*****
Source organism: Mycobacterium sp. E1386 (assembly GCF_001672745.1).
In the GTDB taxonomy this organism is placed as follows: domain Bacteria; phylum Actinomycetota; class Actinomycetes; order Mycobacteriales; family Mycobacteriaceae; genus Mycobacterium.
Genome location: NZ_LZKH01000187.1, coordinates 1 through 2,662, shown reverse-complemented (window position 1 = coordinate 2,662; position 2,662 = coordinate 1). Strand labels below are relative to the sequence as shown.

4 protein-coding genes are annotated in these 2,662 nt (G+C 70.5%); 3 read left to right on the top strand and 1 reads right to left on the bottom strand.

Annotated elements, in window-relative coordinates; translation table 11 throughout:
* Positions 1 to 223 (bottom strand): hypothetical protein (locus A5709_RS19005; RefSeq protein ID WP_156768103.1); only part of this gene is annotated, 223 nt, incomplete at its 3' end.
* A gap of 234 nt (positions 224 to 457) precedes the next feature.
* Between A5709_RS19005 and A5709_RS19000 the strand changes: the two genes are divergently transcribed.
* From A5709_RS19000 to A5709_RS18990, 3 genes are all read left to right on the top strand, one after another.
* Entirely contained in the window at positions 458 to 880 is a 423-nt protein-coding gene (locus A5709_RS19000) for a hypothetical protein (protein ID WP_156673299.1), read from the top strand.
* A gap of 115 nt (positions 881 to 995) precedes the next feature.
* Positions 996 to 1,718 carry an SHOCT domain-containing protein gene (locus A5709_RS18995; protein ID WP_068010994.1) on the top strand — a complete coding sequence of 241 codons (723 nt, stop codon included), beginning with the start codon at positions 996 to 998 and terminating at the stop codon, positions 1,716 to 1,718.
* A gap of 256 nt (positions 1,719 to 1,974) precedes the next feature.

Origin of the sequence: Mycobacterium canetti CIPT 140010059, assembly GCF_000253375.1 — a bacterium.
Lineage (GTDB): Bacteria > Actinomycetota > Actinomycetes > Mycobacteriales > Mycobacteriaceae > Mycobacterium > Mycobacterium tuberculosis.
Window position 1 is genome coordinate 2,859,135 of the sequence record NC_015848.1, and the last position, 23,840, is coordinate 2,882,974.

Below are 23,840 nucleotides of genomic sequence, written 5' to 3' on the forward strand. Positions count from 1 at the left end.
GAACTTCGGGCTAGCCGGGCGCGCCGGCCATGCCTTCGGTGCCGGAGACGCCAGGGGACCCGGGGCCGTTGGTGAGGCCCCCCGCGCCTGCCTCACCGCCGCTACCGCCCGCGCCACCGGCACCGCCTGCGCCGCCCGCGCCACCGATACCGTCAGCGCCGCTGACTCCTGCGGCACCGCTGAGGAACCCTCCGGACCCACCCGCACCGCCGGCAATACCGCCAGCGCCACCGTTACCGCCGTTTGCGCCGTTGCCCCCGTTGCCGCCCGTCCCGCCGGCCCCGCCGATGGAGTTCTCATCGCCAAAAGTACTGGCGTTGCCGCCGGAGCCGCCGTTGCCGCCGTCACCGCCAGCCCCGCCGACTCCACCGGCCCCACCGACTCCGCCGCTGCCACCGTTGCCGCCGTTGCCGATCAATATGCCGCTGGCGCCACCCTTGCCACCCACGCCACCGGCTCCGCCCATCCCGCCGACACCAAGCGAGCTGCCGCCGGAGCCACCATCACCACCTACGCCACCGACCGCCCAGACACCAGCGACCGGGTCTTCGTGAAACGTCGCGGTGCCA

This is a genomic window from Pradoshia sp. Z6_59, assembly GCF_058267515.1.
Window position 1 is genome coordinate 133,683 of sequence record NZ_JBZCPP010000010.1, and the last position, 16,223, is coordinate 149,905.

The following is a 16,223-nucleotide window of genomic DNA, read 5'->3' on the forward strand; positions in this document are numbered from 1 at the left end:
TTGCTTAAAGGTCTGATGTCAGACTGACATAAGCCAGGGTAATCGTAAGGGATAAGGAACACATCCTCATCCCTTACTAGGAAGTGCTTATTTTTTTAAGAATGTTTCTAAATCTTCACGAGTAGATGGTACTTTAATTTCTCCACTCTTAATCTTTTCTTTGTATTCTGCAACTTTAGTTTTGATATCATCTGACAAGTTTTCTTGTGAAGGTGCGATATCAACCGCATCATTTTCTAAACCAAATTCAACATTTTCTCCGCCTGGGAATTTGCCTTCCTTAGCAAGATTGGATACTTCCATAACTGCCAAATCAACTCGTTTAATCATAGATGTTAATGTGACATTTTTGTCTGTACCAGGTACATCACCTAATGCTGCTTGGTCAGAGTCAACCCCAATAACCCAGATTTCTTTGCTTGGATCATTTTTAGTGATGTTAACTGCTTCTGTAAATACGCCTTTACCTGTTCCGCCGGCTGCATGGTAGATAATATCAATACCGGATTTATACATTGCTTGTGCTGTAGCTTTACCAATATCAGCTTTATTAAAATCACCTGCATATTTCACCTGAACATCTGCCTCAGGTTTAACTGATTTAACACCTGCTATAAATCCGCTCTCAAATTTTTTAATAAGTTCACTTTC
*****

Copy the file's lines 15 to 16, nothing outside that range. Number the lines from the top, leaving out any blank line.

Lineage (GTDB): Bacteria > Actinomycetota > Actinomycetes > Mycobacteriales > Mycobacteriaceae > Mycobacterium > Mycobacterium tuberculosis.
Window position 1 is genome coordinate 2,859,135 of the sequence record NC_015848.1, and the last position, 23,840, is coordinate 2,882,974.